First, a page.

Meniscal tears are one of the most commonly reported knee injuries. This is unfortunate because the menisci have several important roles within the knee through their multiple functions. First, both the medial and lateral menisci act as shock absorbers and assist with load bearing of the joint. Second, the menisci work together to assist with joint congruency of the femur and tibia during motion. Third, they act as secondary restraints to give the joint more stability. Fourth, the menisci assist with joint lubrication by helping to maintain a synovial layer inside the joint. Fifth, nerve endings within the menisci are thought to give proprioceptive feedback during motion and compression.
With all of these important roles, having healthy, intact menisci is vital for normal knee functioning. When a client has a meniscal tear, he or she may complain of symptoms during activity including stiffness, clicking or popping with joint loading, giving way, catching, and locking (in more severe tears). Other signs include joint pain, swelling, and muscle weakness (e.g., quadriceps). Until your client has surgery, it is best if he participates in activity when symptoms are diminished (that is, avoid working out during a flare-up), and avoid deep squats, cutting, pivoting, or twisting. Non-impact cardio activities like stationary cycling and swimming would be good options. Closed-chain activities like squats and lunges should only be performed with very light loads and in a short range of motion (that is, 0 to 45 degrees). Straight-leg raises (to target the quadriceps) and calf raises are options for other lower-body exercises.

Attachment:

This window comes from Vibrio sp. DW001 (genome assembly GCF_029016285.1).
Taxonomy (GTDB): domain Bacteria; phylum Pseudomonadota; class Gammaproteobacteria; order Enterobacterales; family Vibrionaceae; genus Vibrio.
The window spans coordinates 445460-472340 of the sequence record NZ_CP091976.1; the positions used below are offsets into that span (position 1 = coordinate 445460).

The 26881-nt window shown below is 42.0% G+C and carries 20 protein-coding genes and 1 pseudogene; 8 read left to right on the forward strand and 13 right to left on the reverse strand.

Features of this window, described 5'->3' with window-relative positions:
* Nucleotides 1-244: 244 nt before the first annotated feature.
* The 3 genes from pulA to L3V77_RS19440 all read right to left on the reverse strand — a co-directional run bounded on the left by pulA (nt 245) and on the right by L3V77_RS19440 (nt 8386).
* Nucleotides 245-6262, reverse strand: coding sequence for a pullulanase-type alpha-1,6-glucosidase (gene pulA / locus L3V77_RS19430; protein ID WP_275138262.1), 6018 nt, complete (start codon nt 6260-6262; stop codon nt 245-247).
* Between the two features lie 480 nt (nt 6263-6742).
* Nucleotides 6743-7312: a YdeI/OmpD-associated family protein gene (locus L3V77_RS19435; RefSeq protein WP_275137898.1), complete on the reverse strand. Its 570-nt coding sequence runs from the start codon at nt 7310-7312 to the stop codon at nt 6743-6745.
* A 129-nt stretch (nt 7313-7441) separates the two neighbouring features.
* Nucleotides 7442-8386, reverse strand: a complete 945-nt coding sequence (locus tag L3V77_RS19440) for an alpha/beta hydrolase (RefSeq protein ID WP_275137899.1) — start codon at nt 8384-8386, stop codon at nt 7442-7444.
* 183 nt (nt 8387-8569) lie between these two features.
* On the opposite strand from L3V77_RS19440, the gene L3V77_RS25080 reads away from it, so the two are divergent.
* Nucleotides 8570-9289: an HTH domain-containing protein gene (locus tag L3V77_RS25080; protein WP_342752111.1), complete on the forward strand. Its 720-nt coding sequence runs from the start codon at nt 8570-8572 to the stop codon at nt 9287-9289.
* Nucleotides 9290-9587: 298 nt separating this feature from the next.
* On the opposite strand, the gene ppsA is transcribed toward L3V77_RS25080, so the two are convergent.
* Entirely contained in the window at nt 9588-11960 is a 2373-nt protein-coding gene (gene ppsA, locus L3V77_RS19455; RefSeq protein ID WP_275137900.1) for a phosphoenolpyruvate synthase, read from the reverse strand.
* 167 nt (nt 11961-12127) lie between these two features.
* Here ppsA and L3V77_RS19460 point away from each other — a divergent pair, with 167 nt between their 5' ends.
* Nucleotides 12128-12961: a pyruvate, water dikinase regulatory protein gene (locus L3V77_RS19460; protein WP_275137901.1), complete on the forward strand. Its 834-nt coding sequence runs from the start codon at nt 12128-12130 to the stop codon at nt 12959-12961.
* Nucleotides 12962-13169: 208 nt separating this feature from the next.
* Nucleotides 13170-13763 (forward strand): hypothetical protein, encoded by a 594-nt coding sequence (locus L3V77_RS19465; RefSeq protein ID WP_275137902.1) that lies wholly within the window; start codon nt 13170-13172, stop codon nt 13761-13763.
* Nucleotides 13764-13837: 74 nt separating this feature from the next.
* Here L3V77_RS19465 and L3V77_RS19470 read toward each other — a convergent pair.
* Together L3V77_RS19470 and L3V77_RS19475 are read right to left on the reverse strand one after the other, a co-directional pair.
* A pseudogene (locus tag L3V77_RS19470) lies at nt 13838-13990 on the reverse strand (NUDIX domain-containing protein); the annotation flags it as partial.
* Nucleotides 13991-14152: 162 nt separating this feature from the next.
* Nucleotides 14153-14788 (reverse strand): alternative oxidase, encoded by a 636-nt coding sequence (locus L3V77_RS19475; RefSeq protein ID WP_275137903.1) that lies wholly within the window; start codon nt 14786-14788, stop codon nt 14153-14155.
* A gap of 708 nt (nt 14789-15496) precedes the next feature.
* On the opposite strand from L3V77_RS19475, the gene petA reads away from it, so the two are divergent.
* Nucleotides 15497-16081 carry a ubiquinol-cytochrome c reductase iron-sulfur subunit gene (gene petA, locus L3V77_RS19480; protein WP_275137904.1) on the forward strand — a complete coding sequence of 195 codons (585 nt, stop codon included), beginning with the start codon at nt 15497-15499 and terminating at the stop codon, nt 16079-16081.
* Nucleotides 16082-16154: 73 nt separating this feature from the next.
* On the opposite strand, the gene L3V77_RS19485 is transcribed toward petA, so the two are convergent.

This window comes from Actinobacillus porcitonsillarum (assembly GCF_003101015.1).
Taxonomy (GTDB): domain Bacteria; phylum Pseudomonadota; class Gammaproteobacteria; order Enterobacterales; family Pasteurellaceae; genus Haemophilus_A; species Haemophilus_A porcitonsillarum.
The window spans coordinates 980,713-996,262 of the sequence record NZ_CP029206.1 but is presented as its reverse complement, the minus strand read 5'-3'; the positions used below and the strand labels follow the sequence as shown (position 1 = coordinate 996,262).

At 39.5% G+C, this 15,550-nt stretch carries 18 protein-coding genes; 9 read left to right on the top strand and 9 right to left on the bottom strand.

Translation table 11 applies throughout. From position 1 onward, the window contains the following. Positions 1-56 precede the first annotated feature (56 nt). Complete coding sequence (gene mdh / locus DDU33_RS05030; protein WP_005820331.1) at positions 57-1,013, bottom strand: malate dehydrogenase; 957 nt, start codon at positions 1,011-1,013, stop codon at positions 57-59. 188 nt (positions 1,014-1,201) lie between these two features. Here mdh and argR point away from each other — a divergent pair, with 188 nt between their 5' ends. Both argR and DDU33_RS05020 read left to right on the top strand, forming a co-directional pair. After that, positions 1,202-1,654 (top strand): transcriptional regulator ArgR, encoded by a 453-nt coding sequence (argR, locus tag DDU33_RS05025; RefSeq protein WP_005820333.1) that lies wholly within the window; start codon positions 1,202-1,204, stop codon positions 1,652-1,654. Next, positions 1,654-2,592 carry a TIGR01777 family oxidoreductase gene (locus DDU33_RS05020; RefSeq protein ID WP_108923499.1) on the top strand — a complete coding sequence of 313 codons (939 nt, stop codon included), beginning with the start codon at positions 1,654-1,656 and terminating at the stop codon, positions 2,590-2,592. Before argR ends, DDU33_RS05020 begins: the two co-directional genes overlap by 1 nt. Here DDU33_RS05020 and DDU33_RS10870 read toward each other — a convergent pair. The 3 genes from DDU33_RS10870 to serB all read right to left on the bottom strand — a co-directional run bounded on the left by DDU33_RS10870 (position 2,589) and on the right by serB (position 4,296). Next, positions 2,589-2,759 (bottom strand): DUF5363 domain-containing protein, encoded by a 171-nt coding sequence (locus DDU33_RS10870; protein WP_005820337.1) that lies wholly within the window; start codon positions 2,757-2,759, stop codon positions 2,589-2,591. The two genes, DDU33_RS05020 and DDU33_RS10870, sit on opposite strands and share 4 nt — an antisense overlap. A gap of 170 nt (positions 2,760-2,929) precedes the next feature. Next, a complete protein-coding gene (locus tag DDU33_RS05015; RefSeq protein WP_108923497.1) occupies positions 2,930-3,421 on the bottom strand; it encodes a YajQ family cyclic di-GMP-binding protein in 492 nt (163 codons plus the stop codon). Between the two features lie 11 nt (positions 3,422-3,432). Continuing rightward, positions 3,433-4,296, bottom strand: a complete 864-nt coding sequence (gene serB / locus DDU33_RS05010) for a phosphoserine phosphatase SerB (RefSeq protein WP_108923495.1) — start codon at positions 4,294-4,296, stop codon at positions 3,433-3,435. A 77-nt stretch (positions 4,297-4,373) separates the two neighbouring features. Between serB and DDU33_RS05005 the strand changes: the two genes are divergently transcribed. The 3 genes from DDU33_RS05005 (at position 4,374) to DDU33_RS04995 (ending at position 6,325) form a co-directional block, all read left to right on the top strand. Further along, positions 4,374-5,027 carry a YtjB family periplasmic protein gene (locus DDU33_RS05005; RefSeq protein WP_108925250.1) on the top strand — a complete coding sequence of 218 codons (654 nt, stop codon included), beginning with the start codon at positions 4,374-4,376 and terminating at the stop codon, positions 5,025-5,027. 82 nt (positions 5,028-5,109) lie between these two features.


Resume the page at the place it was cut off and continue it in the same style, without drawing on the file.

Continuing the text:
The bottom line is to have the client avoid impact and deep ranges of motion for the knee leading up to his surgery. Post-surgery exercise should be at first handled by a rehabilitation specialist. When the client is ready to resume regular activity, communicate with his healthcare team and follow their guidelines and limitations for exercise.